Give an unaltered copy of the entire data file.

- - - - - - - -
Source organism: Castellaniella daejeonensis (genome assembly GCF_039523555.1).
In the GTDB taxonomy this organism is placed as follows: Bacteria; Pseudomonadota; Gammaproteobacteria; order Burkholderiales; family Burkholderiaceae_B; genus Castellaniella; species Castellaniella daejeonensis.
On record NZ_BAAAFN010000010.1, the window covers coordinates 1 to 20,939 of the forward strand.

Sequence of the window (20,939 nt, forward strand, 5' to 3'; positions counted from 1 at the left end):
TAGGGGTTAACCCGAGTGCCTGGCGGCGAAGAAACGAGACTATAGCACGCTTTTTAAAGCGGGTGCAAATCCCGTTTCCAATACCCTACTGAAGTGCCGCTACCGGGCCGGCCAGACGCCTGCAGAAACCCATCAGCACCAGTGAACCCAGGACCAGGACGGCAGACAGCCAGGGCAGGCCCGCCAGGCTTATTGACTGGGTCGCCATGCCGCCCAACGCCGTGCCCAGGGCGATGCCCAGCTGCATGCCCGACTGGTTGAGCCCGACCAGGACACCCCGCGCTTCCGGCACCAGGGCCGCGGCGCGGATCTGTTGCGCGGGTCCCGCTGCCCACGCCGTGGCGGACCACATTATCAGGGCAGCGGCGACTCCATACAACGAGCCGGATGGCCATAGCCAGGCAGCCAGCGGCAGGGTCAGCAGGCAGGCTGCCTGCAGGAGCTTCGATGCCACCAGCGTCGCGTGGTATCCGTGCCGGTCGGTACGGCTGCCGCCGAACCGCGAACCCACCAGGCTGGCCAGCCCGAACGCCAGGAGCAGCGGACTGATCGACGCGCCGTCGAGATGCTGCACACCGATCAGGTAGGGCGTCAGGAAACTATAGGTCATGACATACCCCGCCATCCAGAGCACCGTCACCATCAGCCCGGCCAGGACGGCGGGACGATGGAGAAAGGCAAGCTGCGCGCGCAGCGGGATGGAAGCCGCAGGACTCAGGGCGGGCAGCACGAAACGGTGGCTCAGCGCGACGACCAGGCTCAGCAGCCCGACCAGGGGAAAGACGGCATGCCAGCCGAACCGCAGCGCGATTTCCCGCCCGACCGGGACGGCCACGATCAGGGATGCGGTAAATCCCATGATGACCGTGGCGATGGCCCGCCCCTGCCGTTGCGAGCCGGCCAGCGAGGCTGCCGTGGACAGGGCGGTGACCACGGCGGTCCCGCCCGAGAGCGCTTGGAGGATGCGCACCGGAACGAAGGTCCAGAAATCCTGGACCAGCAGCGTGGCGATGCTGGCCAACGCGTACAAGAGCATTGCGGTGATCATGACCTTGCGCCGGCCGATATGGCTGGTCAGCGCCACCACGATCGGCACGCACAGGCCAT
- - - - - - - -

Source organism: Castellaniella daejeonensis (genome assembly GCF_039523555.1).
In the GTDB taxonomy this organism is placed as follows: Bacteria; Pseudomonadota; Gammaproteobacteria; order Burkholderiales; family Burkholderiaceae_B; genus Castellaniella; species Castellaniella daejeonensis.
On record NZ_BAAAFN010000010.1, the window covers coordinates 1 to 20,939 of the forward strand.

Sequence of the window (20,939 nt, forward strand, 5' to 3'; positions counted from 1 at the left end):
TAGGGGTTAACCCGAGTGCCTGGCGGCGAAGAAACGAGACTATAGCACGCTTTTTAAAGCGGGTGCAAATCCCGTTTCCAATACCCTACTGAAGTGCCGCTACCGGGCCGGCCAGACGCCTGCAGAAACCCATCAGCACCAGTGAACCCAGGACCAGGACGGCAGACAGCCAGGGCAGGCCCGCCAGGCTTATTGACTGGGTCGCCATGCCGCCCAACGCCGTGCCCAGGGCGATGCCCAGCTGCATGCCCGACTGGTTGAGCCCGACCAGGACACCCCGCGCTTCCGGCACCAGGGCCGCGGCGCGGATCTGTTGCGCGGGTCCCGCTGCCCACGCCGTGGCGGACCACATTATCAGGGCAGCGGCGACTCCATACAACGAGCCGGATGGCCATAGCCAGGCAGCCAGCGGCAGGGTCAGCAGGCAGGCTGCCTGCAGGAGCTTCGATGCCACCAGCGTCGCGTGGTATCCGTGCCGGTCGGTACGGCTGCCGCCGAACCGCGAACCCACCAGGCTGGCCAGCCCGAACGCCAGGAGCAGCGGACTGATCGACGCGCCGTCGAGATGCTGCACACCGATCAGGTAGGGCGTCAGGAAACTATAGGTCATGACATACCCCGCCATCCAGAGCACCGTCACCATCAGCCCGGCCAGGACGGCGGGACGATGGAGAAAGGCAAGCTGCGCGCGCAGCGGGATGGAAGCCGCAGGACTCAGGGCGGGCAGCACGAAACGGTGGCTCAGCGCGACGACCAGGCTCAGCAGCCCGACCAGGGGAAAGACGGCATGCCAGCCGAACCGCAGCGCGATTTCCCGCCCGACCGGGACGGCCACGATCAGGGATGCGGTAAATCCCATGATGACCGTGGCGATGGCCCGCCCCTGCCGTTGCGAGCCGGCCAGCGAGGCTGCCGTGGACAGGGCGGTGACCACGGCGGTCCCGCCCGAGAGCGCTTGGAGGATGCGCACCGGAACGAAGGTCCAGAAATCCTGGACCAGCAGCGTGGCGATGCTGGCCAACGCGTACAAGAGCATTGCGGTGATCATGACCTTGCGCCGGCCGATATGGCTGGTCAGCGCCACCACGATCGGCACGCACAGGCCAT